- "PM Netanyahu's Remarks Following Terror Attack in Bulgaria". Yeshiva World News. July 18, 2012. Retrieved 2012-07-27.
- Eichner, Itamar (July 20, 2012). "PM reveals: South Africa attack against Israelis thwarted". Ynetnews. Retrieved 2012-07-27.
- Tait, Robert (April 23, 2013). "Iranian travelling on fake Israeli passport 'arrested in Nepal'". The Telegraph.
- "Nigeria nabs terrorists planning attacks on Israelis". Jerusalem Post. February 21, 2013.
- "Nigeria foils latest Hezbollah plot to attack Israelis". Jerusalem Post. May 30, 2013.
- IAF shoots down UAV in northern Negev
- Hezbollah confirms it sent drone downed over Israel
- "Khartoum fire blamed on Israeli bombing". Al Jazeera. 25 October 2012. Retrieved 25 October 2012.
- "Israeli jets 'bombed weapons factory in Khartoum', Sudan claims". Daily Telegraph. 24 Oct 2012. Retrieved 20 November 2012.
- "Report: Israeli spy satellites spot Iranian ship being loaded with rockets for Gaza."
- "The IAEA Says It Has Inspectors At Iran's Fordo Nuclear Site And There Has Been No Explosion". Business Insider. 2013-01-30. Retrieved 2013-05-26.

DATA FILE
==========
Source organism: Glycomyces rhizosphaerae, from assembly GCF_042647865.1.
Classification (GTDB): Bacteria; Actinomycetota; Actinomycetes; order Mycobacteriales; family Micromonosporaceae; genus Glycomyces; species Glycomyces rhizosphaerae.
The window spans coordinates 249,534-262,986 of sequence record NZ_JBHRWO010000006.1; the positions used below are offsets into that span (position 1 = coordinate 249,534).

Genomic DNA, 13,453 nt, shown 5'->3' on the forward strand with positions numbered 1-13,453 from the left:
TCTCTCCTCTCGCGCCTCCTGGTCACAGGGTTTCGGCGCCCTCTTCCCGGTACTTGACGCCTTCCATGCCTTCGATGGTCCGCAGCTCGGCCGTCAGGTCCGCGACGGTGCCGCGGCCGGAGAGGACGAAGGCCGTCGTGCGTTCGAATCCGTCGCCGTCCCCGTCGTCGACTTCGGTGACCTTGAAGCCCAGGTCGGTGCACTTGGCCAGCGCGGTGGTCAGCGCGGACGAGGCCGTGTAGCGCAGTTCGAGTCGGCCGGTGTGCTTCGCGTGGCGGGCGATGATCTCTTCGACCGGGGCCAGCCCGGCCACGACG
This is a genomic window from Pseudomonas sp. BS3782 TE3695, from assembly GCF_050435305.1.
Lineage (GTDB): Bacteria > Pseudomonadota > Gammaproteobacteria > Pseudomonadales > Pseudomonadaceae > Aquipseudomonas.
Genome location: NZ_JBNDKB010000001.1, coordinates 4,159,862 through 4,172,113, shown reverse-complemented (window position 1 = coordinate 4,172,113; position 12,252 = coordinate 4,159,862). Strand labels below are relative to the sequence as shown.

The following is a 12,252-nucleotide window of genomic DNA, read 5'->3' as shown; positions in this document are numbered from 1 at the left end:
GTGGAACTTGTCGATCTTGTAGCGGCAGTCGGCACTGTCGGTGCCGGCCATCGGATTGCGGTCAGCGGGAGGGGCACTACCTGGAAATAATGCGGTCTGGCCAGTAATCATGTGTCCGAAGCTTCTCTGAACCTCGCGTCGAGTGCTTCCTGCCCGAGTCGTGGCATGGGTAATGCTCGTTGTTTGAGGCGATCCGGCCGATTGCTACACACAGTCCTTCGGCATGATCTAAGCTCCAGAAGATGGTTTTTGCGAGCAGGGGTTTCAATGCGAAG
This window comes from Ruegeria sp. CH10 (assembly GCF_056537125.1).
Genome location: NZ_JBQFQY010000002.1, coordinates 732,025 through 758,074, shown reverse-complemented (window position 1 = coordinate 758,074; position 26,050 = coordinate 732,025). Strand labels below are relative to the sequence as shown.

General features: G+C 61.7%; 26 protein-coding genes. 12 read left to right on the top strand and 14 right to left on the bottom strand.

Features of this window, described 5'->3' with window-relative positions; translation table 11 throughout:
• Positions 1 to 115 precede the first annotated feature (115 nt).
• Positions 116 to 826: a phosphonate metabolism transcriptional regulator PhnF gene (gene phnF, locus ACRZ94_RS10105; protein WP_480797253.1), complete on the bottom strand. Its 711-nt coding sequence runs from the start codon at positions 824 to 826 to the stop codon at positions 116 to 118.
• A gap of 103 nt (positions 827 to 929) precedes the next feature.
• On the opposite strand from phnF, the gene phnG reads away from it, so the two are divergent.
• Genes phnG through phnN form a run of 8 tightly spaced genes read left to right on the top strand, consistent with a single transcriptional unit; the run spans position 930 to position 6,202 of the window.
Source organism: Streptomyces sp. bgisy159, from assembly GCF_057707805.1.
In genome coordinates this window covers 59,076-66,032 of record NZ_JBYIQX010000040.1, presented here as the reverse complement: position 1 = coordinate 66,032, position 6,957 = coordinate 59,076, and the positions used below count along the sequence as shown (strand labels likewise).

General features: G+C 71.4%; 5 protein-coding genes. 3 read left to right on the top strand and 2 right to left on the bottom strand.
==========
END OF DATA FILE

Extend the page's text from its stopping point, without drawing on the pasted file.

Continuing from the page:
- "Israel strikes Syrian weapons en route to Hezbollah". Jerusalem Post. January 30, 2013.
- "Analysis: Syria center long been on Israel’s radar". Jerusalem Post. January 31, 2013.
- "IAF shoots down drone from Lebanon off Haifa". Jerusalem Post. April 25, 2013.
- "'IAF strike in Syria targeted arms from Iran'". Jerusalem Post. May 4, 2013.
- Cohen, Gili (May 5, 2013). "'Israel overnight strike targeted Iranian missile shipment meant for Hezbollah'". Ha'aretz. Retrieved May 5, 2013.
- "Report: Israel behind recent strike on Syria missile depot, U.S. officials say". Haaretz. 12 July 2013.
- Syria military base blasts said to be Israeli strike, Reuters, Oct 31, 2013
- "Report: U.S., Israel helped train Iranian dissidents". Haaretz. April 7, 2012.
- "Ahmadinejad: US behind terror attacks". Presstv.ir. Archived from the original on 20 July 2010. Retrieved 2010-07-19.